Match Group Fake Love Interest Ads and Securities Prices Class Action

Where do securities and love intersect? In this complaint, which alleges that Match Group, Inc., the dating and matchmaking company, violated the Securities Exchange Act of 1934. The complaint claims the company made false or misleading statements to investors and failed to disclose adverse information, in order to boost the price of its securities.

The class for this action is all persons and entities who acquired the securities of Match Group between August 6, 2019 and September 25, 2019 and who were damaged thereby.

Match offers a number of dating and matchmaking products under the brand names Tinder, Match, PlentyOfFish, Meetic, OKCupid, OurTime, and Hinge. The company’s stock trades on the NASDAQ exchange.

The beginning of the class period, August 6, 2019, is the day on which Match released its second-quarter financial results, including an 18% increase in total revenue over the prior year quarter. It also announced an 18.1% increase in subscribers, to 9.1 million.

It also discussed Risk Factors, among which was the company’s “ability to attract and retain users through cost-effective marketing efforts.” It stated, in part, “Communicating with our users via email is critical to our success…” It added later, “Our ability to communicate via email enable us to keep our users updated on activity with respect to their profile, present or suggest new or interesting users from the community, invite users to offline events and present discount and promotional offers, among other things.”

The complaint alleges that these statements were “materially false and/or misleading” and failed to disclose important factors about the company’s business. 

On September 25, 2019, the Federal Trade Commission (FTC) announced that it was suing Match for using what the complaint calls “artificial love interest ads to deceive consumers into buying or upgrading subscriptions,” and also for failing to resolve disputed charges and intentionally making it difficult for subscribers to cancel their subscriptions.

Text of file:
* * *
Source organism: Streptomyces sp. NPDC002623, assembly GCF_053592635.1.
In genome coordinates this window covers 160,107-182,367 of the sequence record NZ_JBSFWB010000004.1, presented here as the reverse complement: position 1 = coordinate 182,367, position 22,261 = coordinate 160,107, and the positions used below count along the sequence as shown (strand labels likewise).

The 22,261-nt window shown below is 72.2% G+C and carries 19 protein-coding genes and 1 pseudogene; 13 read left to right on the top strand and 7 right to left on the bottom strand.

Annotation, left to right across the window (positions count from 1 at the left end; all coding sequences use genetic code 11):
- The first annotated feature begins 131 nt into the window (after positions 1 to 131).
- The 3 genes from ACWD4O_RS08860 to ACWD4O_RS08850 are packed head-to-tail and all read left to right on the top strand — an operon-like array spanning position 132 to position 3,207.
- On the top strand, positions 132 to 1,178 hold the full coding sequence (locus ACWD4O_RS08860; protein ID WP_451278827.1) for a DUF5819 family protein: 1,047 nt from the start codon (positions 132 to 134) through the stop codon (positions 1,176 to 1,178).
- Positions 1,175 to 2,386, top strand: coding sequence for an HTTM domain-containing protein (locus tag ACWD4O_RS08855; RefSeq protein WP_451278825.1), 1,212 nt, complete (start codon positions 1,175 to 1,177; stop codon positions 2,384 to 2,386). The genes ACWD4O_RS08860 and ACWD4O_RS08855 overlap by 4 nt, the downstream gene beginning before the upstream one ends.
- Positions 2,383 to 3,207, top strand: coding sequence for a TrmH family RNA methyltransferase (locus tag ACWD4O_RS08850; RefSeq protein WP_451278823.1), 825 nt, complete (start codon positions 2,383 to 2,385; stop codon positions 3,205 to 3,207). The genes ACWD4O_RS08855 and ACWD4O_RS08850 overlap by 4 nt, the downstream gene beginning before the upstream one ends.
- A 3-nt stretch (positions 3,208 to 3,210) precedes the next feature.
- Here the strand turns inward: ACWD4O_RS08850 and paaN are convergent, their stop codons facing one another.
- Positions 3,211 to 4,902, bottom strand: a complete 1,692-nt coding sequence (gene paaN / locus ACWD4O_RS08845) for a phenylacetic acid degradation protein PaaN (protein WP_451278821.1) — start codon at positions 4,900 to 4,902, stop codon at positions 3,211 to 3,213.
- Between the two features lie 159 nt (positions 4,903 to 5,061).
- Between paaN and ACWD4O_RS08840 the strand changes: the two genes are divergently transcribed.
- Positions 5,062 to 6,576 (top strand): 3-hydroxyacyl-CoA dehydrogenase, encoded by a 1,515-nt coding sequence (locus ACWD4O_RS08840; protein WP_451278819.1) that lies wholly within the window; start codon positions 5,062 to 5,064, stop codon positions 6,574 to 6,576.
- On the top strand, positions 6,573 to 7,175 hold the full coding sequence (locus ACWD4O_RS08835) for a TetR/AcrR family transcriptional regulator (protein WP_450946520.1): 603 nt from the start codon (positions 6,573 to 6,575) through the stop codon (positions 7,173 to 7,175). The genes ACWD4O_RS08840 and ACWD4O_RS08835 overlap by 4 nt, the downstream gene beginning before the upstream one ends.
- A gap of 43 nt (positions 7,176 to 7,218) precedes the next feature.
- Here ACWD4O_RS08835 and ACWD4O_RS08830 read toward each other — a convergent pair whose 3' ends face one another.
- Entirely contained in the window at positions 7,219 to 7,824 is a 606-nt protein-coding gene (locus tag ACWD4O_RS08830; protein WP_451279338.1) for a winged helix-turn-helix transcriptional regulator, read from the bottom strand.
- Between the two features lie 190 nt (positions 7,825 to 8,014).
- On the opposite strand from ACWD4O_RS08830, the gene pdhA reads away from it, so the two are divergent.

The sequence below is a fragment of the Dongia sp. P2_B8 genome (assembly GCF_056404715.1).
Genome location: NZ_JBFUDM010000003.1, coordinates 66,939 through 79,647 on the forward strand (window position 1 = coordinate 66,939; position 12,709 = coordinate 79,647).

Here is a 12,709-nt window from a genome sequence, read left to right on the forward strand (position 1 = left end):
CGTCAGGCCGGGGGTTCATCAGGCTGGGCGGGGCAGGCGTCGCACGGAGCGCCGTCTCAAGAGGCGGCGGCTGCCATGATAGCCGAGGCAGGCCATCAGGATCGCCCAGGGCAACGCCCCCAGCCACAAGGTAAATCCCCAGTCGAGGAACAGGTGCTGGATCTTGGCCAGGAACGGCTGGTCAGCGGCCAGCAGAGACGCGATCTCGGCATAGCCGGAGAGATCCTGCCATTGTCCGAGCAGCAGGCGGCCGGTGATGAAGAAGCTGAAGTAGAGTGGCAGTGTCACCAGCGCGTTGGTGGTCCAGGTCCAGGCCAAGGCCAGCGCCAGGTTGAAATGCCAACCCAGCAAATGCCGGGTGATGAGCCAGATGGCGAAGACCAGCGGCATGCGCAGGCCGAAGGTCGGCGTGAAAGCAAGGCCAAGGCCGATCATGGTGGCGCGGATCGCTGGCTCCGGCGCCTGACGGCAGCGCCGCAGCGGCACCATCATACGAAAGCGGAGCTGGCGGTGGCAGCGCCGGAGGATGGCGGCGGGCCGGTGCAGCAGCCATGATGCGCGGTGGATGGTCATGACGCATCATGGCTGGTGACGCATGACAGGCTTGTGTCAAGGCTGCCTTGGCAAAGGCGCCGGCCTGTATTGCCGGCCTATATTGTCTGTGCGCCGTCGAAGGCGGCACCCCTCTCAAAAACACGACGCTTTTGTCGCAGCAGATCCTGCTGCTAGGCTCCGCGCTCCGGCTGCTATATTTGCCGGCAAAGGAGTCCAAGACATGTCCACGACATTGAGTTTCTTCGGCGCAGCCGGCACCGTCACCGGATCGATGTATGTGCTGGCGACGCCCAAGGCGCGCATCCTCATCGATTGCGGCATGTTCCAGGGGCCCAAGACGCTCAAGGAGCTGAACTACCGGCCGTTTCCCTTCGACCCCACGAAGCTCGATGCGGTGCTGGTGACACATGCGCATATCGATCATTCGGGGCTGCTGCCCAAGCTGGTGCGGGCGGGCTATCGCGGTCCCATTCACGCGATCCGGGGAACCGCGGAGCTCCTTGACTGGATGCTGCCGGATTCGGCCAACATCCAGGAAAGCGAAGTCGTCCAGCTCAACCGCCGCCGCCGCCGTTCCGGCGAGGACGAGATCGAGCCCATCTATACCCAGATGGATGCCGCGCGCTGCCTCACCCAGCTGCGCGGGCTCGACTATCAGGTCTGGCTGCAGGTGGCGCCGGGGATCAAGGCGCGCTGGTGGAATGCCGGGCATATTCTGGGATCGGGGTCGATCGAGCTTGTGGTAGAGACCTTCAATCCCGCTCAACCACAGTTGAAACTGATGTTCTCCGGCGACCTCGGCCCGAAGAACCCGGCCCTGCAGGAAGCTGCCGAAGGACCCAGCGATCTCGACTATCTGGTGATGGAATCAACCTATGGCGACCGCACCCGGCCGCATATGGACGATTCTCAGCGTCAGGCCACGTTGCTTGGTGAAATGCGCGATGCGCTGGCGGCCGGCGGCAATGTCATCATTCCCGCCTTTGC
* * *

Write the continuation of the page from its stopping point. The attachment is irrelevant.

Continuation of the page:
The FTC’s press release alleged that “millions of contracts that generated Match’s “You caught his eye” notices came from accounts the company had already flagged as likely to be fraudulent. By contrast, Match prevented existing subscribers from receiving email communications from a suspected fraudulent account.”

In this case, the complaint alleges not only the use of fake ads to get customers to upgrade subscriptions and that Match made it difficult for customers to cancel. It notes that as a result of these two things, “the Company was reasonably likely to be subject to regulatory scrutiny;” and that it lacked adequate disclosure controls and procedures. Match’s statements about its business, operation, and prospects were therefor misleading or without a reasonable basis. 

At the news of the FTC’s suit, Match’s share price fell $1.39 per share, or nearly 2%.

Article Type: Lawsuit
Topic: Securities

Most Recent Case Event

Match Group Fake Love Interest Ads and Securities Prices Complaint

October 3, 2019

Where do securities and love intersect? In this complaint, which alleges that Match Group, Inc., the dating and matchmaking company, violated the Securities Exchange Act of 1934. The complaint claims the company made false or misleading statements to investors and failed to disclose adverse information, in order to boost the price of its securities.

match_group_securities_complaint.pdf

Case Event History

Match Group Fake Love Interest Ads and Securities Prices Complaint

October 3, 2019

Where do securities and love intersect? In this complaint, which alleges that Match Group, Inc., the dating and matchmaking company, violated the Securities Exchange Act of 1934. The complaint claims the company made false or misleading statements to investors and failed to disclose adverse information, in order to boost the price of its securities.

match_group_securities_complaint.pdf
Tags: Providing False or Misleading Information, Securities, Stock Losses